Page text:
Many say observance of Ramadan-related rituals and traditions offer them a different view of life. Muscat Daily spoke to several non-Muslim residents in Oman to find out what Ramadan means to them. Croatia’s Bojan Mati, CEO, Genius Solutions, said, Ramadan for him is a learning opportunity.
“I decided to fast and surrender food for at least a few days when I understood the real spirit of Ramadan. Last year, I fasted for a day. I hope to do this year too. By observing fast and following these traditions one feels part of the community,” Mati said. For some others, Ramadan is also a time to cleanse oneself, focus on one’s faith and engage in good deeds.
Manpreet Singh, chairman, Indian Social Club Salalah, said, “Even though I am not a Muslim, I try and fast for at least a few days during Ramadan. It is a good time to engage with your Muslim brothers and sisters and meet them over iftars as well. Our organisation also arranges iftar gatherings.” Helping the less fortunate and strengthening one’s spirituality is what attracts some others. Jessica Hern, from England said Ramadan brings to fore the true spirit of Islam.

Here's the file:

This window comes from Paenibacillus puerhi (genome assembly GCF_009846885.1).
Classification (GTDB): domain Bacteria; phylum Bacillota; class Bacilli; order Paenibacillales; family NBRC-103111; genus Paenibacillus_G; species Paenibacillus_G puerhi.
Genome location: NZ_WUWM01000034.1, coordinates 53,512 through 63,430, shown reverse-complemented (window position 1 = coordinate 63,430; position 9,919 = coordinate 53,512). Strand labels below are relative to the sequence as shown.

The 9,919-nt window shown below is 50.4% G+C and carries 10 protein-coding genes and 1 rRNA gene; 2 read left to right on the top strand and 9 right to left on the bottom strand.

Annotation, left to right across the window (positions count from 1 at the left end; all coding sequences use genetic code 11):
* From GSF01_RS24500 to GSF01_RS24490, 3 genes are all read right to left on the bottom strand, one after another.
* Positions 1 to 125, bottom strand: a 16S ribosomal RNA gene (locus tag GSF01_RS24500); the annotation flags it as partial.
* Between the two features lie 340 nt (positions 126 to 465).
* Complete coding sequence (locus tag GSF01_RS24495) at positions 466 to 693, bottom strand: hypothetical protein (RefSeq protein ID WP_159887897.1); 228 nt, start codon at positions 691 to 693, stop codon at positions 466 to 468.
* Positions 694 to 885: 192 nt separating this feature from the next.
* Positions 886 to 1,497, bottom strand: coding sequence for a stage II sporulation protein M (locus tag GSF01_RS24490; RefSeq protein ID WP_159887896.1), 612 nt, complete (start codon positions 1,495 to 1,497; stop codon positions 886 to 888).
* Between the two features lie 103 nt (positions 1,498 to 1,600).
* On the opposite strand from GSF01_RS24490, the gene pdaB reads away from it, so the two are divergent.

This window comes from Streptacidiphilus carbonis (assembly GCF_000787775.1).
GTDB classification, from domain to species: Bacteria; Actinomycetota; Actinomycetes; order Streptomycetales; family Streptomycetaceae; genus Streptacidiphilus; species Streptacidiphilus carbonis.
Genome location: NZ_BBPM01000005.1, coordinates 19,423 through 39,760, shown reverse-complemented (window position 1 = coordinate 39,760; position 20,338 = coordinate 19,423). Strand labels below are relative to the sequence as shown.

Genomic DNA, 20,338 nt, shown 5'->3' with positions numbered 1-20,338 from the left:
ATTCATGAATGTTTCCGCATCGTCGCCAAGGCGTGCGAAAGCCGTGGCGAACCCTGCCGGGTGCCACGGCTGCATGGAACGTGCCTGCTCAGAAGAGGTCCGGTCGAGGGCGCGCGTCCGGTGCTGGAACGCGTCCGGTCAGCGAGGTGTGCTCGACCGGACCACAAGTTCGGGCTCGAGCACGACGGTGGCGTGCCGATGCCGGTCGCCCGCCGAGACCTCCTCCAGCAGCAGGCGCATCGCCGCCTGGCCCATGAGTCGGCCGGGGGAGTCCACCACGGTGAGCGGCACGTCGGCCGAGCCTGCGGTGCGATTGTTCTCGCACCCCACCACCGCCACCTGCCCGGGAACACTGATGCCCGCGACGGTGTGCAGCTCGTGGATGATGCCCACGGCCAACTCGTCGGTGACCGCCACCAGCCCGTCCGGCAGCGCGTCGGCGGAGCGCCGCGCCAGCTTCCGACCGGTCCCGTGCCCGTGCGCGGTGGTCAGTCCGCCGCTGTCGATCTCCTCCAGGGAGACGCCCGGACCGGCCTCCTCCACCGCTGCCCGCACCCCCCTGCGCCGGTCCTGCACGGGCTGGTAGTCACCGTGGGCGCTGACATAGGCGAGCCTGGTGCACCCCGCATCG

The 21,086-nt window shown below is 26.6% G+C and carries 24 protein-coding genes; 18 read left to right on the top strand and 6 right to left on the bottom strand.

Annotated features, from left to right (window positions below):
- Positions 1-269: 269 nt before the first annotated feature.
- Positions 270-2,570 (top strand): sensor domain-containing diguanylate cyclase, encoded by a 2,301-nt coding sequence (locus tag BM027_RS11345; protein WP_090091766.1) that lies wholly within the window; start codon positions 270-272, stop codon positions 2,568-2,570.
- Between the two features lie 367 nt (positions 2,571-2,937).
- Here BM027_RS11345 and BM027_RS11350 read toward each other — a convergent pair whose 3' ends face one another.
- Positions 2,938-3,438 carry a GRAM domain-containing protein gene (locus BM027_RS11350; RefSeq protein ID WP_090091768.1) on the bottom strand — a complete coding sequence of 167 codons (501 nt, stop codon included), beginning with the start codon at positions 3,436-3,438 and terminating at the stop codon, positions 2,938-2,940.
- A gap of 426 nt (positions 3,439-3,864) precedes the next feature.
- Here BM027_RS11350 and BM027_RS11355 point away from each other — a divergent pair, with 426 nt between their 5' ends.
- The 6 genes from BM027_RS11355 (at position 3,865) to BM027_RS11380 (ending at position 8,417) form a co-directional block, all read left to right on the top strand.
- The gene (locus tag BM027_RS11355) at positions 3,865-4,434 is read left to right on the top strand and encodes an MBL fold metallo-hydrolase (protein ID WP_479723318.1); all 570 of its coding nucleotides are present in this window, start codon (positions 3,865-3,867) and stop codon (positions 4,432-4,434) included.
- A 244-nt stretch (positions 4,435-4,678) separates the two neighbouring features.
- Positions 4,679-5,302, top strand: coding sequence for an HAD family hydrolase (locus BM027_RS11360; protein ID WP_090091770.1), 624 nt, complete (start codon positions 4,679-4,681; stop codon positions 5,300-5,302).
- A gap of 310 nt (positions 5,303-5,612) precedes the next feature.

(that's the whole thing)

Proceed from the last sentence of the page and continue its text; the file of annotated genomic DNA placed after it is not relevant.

“Last year I fasted for a few days to understand the spirit of the holy month. I also read Q’uran last year, which taught me what Islam stands for. It is also the time to think of the less-privileged who struggle to make ends meet. The best part of the month is the huge family gatherings.” Italian Michele Angelo Cuccaro, an engineer from Sering International said this would be his fourth Ramadan in Oman.
“I understand Ramadan and the tenets of Islam. I hope to fast this year too. The holy month is the time for introspection and the time to get closer to God,” he said. South African Jo-Marie Muder too thinks Ramadan is a noble month which teaches us to be compassionate to others. “A lot of Muslims engage in charity activities. By giving up food and things we love, we understand the plight of those who don’t have these privileges.”